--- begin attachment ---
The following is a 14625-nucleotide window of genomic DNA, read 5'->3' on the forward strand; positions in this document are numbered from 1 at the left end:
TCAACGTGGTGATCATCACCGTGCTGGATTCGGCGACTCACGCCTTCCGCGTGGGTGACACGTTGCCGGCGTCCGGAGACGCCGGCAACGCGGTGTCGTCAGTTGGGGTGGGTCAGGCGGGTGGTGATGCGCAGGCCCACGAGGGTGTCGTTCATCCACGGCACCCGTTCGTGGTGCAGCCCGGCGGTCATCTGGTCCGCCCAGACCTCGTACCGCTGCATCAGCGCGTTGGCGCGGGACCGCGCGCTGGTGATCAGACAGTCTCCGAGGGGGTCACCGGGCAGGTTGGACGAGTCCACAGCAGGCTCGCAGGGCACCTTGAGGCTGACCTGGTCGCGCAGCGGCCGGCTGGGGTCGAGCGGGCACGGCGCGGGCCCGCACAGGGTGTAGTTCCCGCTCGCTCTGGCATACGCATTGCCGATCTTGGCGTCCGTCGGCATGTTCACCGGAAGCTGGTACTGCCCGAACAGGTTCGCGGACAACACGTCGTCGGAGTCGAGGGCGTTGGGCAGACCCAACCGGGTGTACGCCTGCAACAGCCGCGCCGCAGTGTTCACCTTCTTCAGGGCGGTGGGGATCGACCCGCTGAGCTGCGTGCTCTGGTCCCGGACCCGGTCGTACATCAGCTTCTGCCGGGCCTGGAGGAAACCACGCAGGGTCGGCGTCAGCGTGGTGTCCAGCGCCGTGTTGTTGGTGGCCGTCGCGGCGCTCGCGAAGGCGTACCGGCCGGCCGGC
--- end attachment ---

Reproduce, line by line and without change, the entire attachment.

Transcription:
The following is a 14625-nucleotide window of genomic DNA, read 5'->3' on the forward strand; positions in this document are numbered from 1 at the left end:
TCAACGTGGTGATCATCACCGTGCTGGATTCGGCGACTCACGCCTTCCGCGTGGGTGACACGTTGCCGGCGTCCGGAGACGCCGGCAACGCGGTGTCGTCAGTTGGGGTGGGTCAGGCGGGTGGTGATGCGCAGGCCCACGAGGGTGTCGTTCATCCACGGCACCCGTTCGTGGTGCAGCCCGGCGGTCATCTGGTCCGCCCAGACCTCGTACCGCTGCATCAGCGCGTTGGCGCGGGACCGCGCGCTGGTGATCAGACAGTCTCCGAGGGGGTCACCGGGCAGGTTGGACGAGTCCACAGCAGGCTCGCAGGGCACCTTGAGGCTGACCTGGTCGCGCAGCGGCCGGCTGGGGTCGAGCGGGCACGGCGCGGGCCCGCACAGGGTGTAGTTCCCGCTCGCTCTGGCATACGCATTGCCGATCTTGGCGTCCGTCGGCATGTTCACCGGAAGCTGGTACTGCCCGAACAGGTTCGCGGACAACACGTCGTCGGAGTCGAGGGCGTTGGGCAGACCCAACCGGGTGTACGCCTGCAACAGCCGCGCCGCAGTGTTCACCTTCTTCAGGGCGGTGGGGATCGACCCGCTGAGCTGCGTGCTCTGGTCCCGGACCCGGTCGTACATCAGCTTCTGCCGGGCCTGGAGGAAACCACGCAGGGTCGGCGTCAGCGTGGTGTCCAGCGCCGTGTTGTTGGTGGCCGTCGCGGCGCTCGCGAAGGCGTACCGGCCGGCCGGC